Demographers often assume that interpopulation variation in birth spacing is attributable primarily to behavioral differences (e.g., in breastfeeding, coital frequency, or contraceptive practice), and that the contribution of physiological factors is negligible. This assumption may be correct, but it should be tested, especially in light of recent evidence that there may be more variation in ovarian function among human populations than was previously believed. In this paper, we apply a stochastic model of the determinants of fecundability (the monthly probability of conception) to endocrinological data collected among the Gainj, a tribal population in highland Papua New Guinea. Based on previous research, the Gainj are known to have age patterns of ovarian function that differ markedly from the Western norms. When account is taken of the late menarche, early menopause, and long ovarian cycles that appear to characterize Gainj women, mean apparent fecundability across the female reproductive span is reduced by about 27 per cent (from 0.316 to 0.235), and the mean waiting time to next apparent conception is increased by just over one month. Thus, despite the fact that Gainj women differ from Western women with respect to reproductive physiology by as much as or more than any other known population, the demographic impact of these differences appears to be slight.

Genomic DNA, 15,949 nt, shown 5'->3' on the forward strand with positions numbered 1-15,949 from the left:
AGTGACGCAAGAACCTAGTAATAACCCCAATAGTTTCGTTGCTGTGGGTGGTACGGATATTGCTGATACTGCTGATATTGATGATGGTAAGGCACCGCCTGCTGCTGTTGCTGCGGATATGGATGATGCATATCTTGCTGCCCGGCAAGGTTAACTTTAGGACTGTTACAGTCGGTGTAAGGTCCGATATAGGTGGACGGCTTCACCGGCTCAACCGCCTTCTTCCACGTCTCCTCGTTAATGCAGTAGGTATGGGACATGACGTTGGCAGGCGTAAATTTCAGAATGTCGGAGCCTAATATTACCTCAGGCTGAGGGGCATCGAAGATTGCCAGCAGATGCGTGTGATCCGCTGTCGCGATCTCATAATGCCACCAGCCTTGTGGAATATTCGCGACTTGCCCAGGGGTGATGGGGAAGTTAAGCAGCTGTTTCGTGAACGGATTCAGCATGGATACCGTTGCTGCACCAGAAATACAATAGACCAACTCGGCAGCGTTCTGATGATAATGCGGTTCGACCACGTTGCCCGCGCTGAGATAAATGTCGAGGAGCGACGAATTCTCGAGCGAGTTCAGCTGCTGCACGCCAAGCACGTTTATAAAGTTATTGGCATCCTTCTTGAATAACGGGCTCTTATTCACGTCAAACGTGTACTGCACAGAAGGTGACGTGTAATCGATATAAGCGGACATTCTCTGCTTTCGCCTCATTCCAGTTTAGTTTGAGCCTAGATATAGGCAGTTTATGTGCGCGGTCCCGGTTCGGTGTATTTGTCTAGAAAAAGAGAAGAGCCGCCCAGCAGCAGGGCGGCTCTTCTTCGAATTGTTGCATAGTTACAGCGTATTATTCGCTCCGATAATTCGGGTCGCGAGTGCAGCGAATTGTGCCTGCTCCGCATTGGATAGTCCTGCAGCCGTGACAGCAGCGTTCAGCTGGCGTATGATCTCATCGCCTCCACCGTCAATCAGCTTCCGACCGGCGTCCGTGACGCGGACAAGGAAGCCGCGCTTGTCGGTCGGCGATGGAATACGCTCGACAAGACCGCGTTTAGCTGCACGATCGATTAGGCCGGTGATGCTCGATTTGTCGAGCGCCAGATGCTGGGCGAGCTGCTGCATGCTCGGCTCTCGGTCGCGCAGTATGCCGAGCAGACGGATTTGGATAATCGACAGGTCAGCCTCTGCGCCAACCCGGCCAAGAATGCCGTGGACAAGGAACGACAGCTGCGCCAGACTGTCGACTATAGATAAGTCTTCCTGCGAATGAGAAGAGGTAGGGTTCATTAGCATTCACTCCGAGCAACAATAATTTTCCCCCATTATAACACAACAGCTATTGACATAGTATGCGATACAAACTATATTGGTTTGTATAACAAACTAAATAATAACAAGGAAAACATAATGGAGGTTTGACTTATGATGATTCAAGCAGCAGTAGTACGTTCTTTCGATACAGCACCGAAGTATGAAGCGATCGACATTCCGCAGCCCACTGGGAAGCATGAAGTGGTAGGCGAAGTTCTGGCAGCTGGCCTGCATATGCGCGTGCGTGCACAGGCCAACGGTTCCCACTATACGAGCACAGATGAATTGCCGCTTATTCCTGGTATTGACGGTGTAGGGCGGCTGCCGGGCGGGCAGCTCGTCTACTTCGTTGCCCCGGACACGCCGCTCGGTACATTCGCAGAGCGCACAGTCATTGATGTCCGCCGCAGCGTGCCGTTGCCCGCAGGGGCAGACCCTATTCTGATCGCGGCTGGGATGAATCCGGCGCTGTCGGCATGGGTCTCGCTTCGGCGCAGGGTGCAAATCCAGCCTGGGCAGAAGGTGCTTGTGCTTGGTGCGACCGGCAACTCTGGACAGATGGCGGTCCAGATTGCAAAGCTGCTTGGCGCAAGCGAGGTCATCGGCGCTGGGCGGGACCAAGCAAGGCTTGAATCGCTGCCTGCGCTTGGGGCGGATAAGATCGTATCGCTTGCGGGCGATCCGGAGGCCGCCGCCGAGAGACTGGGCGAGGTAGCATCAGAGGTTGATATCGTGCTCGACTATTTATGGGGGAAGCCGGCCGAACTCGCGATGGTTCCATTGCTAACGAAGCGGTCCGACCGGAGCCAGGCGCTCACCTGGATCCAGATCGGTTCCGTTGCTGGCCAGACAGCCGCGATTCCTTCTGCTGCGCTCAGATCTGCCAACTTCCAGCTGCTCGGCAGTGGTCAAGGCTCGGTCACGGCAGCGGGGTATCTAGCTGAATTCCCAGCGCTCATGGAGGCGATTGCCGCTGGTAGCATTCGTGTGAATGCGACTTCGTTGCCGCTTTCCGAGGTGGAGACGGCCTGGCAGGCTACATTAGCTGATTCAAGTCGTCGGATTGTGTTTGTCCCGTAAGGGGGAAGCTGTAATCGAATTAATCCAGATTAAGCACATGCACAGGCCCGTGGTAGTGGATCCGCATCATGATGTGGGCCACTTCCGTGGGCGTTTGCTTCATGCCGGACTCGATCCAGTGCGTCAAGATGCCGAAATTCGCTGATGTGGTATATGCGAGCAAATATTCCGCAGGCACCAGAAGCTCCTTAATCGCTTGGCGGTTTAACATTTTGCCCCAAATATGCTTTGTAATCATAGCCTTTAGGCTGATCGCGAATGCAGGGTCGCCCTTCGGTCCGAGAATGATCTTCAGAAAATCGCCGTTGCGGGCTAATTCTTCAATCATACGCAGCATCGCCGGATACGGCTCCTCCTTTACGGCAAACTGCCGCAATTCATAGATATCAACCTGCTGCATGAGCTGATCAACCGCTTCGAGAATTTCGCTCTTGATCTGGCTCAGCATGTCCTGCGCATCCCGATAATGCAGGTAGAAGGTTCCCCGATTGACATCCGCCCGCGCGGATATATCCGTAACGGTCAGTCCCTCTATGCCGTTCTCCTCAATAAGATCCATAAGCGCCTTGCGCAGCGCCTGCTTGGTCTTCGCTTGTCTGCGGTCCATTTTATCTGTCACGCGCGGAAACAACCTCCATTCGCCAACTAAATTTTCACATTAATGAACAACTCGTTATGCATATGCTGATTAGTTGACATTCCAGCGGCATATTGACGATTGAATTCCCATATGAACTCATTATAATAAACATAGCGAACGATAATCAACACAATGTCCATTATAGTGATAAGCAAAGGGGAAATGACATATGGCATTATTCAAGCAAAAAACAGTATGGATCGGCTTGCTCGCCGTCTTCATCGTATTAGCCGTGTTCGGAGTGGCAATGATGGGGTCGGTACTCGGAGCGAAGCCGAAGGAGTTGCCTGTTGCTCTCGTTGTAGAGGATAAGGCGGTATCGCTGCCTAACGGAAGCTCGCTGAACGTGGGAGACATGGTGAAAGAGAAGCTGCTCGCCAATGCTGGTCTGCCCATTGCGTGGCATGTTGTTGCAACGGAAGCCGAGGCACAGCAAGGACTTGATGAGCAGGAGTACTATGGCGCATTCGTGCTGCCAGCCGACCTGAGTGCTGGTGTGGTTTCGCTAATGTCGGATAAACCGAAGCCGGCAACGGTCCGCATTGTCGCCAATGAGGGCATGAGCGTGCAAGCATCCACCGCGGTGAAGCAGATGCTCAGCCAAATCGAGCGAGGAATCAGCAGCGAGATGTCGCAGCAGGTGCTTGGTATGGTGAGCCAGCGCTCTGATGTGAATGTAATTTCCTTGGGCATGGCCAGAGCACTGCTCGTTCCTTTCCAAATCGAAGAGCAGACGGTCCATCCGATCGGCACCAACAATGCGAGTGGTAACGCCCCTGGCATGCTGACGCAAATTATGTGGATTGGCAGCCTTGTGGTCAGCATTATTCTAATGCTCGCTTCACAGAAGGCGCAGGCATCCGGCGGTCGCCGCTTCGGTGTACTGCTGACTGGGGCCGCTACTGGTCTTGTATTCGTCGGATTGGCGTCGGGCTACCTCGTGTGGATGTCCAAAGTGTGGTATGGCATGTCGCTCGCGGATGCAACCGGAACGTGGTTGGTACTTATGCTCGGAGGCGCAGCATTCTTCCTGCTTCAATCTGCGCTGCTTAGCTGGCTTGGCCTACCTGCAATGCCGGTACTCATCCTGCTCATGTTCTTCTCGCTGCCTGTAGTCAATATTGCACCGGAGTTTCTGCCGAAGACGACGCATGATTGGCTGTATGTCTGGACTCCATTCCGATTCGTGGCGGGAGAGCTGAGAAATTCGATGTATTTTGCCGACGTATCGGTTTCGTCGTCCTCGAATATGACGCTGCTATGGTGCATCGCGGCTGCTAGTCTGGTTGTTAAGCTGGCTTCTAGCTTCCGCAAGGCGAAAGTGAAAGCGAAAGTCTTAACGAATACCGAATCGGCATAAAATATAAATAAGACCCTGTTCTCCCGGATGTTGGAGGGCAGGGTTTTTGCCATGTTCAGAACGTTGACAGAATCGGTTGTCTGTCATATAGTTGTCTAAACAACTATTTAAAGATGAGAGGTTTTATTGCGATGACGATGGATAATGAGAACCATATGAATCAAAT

All Science Journal Classification (ASJC) codes
- Social Sciences (miscellaneous)
- Sociology and Political Science